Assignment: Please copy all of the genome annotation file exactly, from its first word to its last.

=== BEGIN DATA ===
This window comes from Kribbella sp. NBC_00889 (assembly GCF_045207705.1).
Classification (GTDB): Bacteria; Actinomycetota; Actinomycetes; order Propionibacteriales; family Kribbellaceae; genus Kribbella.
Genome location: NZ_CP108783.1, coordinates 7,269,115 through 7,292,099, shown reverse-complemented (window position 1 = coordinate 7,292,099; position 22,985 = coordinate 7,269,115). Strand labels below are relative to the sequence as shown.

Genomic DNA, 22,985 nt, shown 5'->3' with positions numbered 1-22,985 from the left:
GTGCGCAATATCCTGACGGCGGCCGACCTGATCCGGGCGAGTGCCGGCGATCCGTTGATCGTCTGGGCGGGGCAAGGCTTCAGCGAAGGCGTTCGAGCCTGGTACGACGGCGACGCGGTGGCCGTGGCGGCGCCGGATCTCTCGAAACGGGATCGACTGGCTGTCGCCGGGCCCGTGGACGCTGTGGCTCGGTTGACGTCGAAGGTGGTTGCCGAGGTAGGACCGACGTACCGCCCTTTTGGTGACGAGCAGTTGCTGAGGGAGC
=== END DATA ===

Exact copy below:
This window comes from Kribbella sp. NBC_00889 (assembly GCF_045207705.1).
Classification (GTDB): Bacteria; Actinomycetota; Actinomycetes; order Propionibacteriales; family Kribbellaceae; genus Kribbella.
Genome location: NZ_CP108783.1, coordinates 7,269,115 through 7,292,099, shown reverse-complemented (window position 1 = coordinate 7,292,099; position 22,985 = coordinate 7,269,115). Strand labels below are relative to the sequence as shown.

Genomic DNA, 22,985 nt, shown 5'->3' with positions numbered 1-22,985 from the left:
GTGCGCAATATCCTGACGGCGGCCGACCTGATCCGGGCGAGTGCCGGCGATCCGTTGATCGTCTGGGCGGGGCAAGGCTTCAGCGAAGGCGTTCGAGCCTGGTACGACGGCGACGCGGTGGCCGTGGCGGCGCCGGATCTCTCGAAACGGGATCGACTGGCTGTCGCCGGGCCCGTGGACGCTGTGGCTCGGTTGACGTCGAAGGTGGTTGCCGAGGTAGGACCGACGTACCGCCCTTTTGGTGACGAGCAGTTGCTGAGGGAGC